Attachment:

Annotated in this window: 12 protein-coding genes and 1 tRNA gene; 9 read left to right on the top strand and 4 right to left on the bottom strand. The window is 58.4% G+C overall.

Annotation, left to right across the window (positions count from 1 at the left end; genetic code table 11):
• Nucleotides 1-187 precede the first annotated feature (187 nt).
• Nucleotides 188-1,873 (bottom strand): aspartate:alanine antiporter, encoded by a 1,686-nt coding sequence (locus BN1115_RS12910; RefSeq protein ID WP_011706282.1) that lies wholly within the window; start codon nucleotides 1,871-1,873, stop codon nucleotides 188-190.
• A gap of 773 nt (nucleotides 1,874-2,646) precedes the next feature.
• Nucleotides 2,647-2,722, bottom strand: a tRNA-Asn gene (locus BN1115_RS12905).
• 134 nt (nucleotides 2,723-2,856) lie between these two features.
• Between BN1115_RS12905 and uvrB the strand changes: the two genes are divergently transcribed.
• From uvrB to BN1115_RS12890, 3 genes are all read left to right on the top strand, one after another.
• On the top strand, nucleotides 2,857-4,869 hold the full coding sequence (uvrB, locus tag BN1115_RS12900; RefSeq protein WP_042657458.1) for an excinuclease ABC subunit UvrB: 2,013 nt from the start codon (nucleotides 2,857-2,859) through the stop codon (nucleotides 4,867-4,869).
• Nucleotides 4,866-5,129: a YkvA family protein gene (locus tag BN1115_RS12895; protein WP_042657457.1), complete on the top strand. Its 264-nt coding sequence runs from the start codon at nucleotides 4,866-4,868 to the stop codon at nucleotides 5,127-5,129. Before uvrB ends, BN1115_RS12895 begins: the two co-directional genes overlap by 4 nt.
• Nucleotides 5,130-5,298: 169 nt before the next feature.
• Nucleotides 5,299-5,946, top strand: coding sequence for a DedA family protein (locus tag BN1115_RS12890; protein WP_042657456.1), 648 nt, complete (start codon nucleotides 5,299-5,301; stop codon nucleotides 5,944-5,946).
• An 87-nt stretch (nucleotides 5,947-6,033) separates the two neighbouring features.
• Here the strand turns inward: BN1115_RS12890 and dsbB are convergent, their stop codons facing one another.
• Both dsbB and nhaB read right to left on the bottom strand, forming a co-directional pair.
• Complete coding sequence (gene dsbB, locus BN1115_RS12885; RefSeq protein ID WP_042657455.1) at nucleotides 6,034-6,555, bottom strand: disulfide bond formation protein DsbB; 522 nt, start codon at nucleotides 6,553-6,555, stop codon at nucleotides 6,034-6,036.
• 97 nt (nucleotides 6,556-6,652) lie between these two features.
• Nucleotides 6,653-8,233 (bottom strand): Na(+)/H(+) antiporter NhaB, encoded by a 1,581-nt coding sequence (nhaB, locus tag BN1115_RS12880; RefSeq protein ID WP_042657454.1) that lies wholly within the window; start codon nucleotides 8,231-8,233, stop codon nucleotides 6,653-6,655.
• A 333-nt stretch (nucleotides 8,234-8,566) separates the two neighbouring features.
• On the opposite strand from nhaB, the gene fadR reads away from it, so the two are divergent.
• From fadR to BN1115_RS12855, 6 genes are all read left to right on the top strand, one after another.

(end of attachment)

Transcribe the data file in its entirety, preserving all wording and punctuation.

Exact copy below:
Annotated in this window: 12 protein-coding genes and 1 tRNA gene; 9 read left to right on the top strand and 4 right to left on the bottom strand. The window is 58.4% G+C overall.

Annotation, left to right across the window (positions count from 1 at the left end; genetic code table 11):
• Nucleotides 1-187 precede the first annotated feature (187 nt).
• Nucleotides 188-1,873 (bottom strand): aspartate:alanine antiporter, encoded by a 1,686-nt coding sequence (locus BN1115_RS12910; RefSeq protein ID WP_011706282.1) that lies wholly within the window; start codon nucleotides 1,871-1,873, stop codon nucleotides 188-190.
• A gap of 773 nt (nucleotides 1,874-2,646) precedes the next feature.
• Nucleotides 2,647-2,722, bottom strand: a tRNA-Asn gene (locus BN1115_RS12905).
• 134 nt (nucleotides 2,723-2,856) lie between these two features.
• Between BN1115_RS12905 and uvrB the strand changes: the two genes are divergently transcribed.
• From uvrB to BN1115_RS12890, 3 genes are all read left to right on the top strand, one after another.
• On the top strand, nucleotides 2,857-4,869 hold the full coding sequence (uvrB, locus tag BN1115_RS12900; RefSeq protein WP_042657458.1) for an excinuclease ABC subunit UvrB: 2,013 nt from the start codon (nucleotides 2,857-2,859) through the stop codon (nucleotides 4,867-4,869).
• Nucleotides 4,866-5,129: a YkvA family protein gene (locus tag BN1115_RS12895; protein WP_042657457.1), complete on the top strand. Its 264-nt coding sequence runs from the start codon at nucleotides 4,866-4,868 to the stop codon at nucleotides 5,127-5,129. Before uvrB ends, BN1115_RS12895 begins: the two co-directional genes overlap by 4 nt.
• Nucleotides 5,130-5,298: 169 nt before the next feature.
• Nucleotides 5,299-5,946, top strand: coding sequence for a DedA family protein (locus tag BN1115_RS12890; protein WP_042657456.1), 648 nt, complete (start codon nucleotides 5,299-5,301; stop codon nucleotides 5,944-5,946).
• An 87-nt stretch (nucleotides 5,947-6,033) separates the two neighbouring features.
• Here the strand turns inward: BN1115_RS12890 and dsbB are convergent, their stop codons facing one another.
• Both dsbB and nhaB read right to left on the bottom strand, forming a co-directional pair.
• Complete coding sequence (gene dsbB, locus BN1115_RS12885; RefSeq protein ID WP_042657455.1) at nucleotides 6,034-6,555, bottom strand: disulfide bond formation protein DsbB; 522 nt, start codon at nucleotides 6,553-6,555, stop codon at nucleotides 6,034-6,036.
• 97 nt (nucleotides 6,556-6,652) lie between these two features.
• Nucleotides 6,653-8,233 (bottom strand): Na(+)/H(+) antiporter NhaB, encoded by a 1,581-nt coding sequence (nhaB, locus tag BN1115_RS12880; RefSeq protein ID WP_042657454.1) that lies wholly within the window; start codon nucleotides 8,231-8,233, stop codon nucleotides 6,653-6,655.
• A 333-nt stretch (nucleotides 8,234-8,566) separates the two neighbouring features.
• On the opposite strand from nhaB, the gene fadR reads away from it, so the two are divergent.
• From fadR to BN1115_RS12855, 6 genes are all read left to right on the top strand, one after another.